What, When, Where…

The event takes place next Saturday, April 25th from 10AM – 4PM down at Austin City Limits on the UT campus. Here’s how the webpage sums up the event:

CloudCamp is an unconference where early adopters of Cloud Computing technologies exchange ideas. With the rapid change occurring in the industry, we need a place we can meet to share our experiences, challenges and solutions. At CloudCamp, you are encouraged you to share your thoughts in several open discussions, as we strive for the advancement of Cloud Computing. End users, IT professionals and vendors are all encouraged to participate.

(Here are a few more thoughts regarding the event from co-organizer and Red Monk analyst Michael Cote.)

Free for All

The cost of the event is FREE and all you need to do is register online so they know how many folks are coming (heck, I bet if you showed up that day they probably wouldn’t turn you away.)  So come on down next Saturday and enjoy and learn.  And remember, since its an unconference that means anyone can propose and lead a session and we all learn from each other.

Hope to see you there!

Pau for now…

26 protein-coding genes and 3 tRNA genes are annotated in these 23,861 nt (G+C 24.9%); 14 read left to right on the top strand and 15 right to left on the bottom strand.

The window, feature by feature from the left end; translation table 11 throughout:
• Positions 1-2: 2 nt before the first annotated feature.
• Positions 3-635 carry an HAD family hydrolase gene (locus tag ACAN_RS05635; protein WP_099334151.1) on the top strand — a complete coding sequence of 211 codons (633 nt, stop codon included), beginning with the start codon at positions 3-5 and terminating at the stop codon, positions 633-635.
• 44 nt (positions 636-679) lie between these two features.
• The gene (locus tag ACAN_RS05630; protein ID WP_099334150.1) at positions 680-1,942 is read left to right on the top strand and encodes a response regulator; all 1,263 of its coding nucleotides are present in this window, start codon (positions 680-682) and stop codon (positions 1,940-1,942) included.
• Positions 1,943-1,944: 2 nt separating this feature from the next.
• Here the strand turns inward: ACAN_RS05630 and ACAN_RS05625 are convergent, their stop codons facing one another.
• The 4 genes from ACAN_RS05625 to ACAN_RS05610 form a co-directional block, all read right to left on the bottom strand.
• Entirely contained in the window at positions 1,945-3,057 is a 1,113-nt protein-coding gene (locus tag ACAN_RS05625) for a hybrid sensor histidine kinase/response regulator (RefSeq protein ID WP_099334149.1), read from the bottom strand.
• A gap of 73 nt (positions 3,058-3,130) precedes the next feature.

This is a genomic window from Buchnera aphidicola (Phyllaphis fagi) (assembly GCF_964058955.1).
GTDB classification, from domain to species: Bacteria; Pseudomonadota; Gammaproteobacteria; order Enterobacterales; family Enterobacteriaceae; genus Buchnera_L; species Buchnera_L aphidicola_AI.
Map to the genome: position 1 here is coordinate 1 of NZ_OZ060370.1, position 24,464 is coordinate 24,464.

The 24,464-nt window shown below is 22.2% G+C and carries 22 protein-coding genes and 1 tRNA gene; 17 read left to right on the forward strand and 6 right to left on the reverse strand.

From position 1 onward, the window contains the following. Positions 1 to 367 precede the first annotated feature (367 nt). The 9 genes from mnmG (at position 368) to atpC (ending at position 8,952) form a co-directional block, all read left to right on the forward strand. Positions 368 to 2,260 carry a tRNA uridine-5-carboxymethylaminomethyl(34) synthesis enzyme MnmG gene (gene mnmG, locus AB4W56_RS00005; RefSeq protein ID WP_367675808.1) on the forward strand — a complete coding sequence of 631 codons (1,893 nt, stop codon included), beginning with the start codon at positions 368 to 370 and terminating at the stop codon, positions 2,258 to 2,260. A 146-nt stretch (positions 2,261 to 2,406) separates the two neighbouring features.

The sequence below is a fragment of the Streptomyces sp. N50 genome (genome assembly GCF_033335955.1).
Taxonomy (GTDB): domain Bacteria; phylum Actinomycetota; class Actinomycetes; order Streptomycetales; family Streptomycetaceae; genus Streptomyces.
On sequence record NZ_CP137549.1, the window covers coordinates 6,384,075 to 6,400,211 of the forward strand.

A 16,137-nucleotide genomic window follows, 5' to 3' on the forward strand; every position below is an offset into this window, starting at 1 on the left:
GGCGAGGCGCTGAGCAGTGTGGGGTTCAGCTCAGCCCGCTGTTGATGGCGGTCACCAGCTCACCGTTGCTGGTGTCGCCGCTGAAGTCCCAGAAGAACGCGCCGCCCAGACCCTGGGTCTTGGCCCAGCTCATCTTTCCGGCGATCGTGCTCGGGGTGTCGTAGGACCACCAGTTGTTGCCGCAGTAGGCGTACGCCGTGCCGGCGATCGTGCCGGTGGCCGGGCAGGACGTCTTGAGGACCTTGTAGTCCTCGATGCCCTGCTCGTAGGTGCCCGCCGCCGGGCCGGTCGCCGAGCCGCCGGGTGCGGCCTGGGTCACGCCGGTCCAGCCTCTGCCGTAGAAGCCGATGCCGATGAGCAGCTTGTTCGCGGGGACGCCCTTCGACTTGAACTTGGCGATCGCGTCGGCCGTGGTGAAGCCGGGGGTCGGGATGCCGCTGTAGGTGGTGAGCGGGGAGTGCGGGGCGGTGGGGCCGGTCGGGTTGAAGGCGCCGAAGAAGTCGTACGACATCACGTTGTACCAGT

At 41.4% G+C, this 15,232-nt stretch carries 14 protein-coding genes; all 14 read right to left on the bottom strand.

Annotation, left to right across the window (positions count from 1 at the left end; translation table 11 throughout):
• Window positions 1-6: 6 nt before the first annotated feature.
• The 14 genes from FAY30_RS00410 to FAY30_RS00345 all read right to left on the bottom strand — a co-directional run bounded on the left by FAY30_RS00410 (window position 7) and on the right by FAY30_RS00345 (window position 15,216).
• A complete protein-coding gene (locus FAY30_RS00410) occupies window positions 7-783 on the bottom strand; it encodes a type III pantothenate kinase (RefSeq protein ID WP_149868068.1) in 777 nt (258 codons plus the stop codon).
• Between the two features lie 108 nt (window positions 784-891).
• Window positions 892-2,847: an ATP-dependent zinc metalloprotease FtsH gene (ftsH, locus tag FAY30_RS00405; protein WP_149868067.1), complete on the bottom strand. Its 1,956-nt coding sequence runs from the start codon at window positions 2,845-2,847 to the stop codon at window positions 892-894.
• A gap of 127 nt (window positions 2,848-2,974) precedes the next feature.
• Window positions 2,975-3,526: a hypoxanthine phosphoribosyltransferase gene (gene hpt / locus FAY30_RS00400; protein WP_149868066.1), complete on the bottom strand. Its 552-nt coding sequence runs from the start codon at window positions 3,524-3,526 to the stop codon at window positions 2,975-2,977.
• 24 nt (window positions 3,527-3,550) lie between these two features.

Top 10 Tech Skills: Process Modeling tops the list

March 31, 2009

I came across an article in yesterday’s NetworkWorld.com that listed today’s “Top 10 Technology skills.”  The list was based on work done by Foote Partners, which conducts quarterly assessments of IT pay trends in the US.

Foote Partners’ CEO David Foote says “what’s unique about this downturn is that IT departments are hiring talent in certain areas – such as business process modeling and project management – while laying off in others connected to weak product lines.”

And, indeed, coming in at the top of the list was Business Process Modeling:

1. Business Process Modeling

Business process management, methodology and modeling is one of the few IT niches that saw pay gains in the fourth quarter of 2008, according to the quarterly IT salary survey compiled by Foote Partners. In particular, companies were willing to pay for workers with ITIL IT best practices and CobiT IT governance experience. Pay for these skills was up 10.3% from a year ago and 5.6% from the previous quarter, the Foote report says.

Kevin Faughnan, director of IBM’s Academic Initiative, says business process modeling is one of the key skills that business majors should be studying. “It’s about how does our business work, what are the business processes and how do we analyze them,” Faughnan says, adding that this is a key issue for companies to consider before applying IT to solve business problems.

This seems to make sense to me. It is always important to know your business processes  in order to be able to modify and refine them to keep pace with change… and today there is an extra helping of change that we all must not only keep pace with but get ahead of.  Business Process Modeling is a key first step.

And the rest…

For the curious, the other 9 skills were:

  • 2. Database
  • 3. Messaging/Communications
  • 4. IT Architecture
  • 5. IT Security
  • 6. Project Management
  • 7. Data Mining
  • 8. Web Development
  • 9. IT Optimization
  • 10. Networking

Pau for now…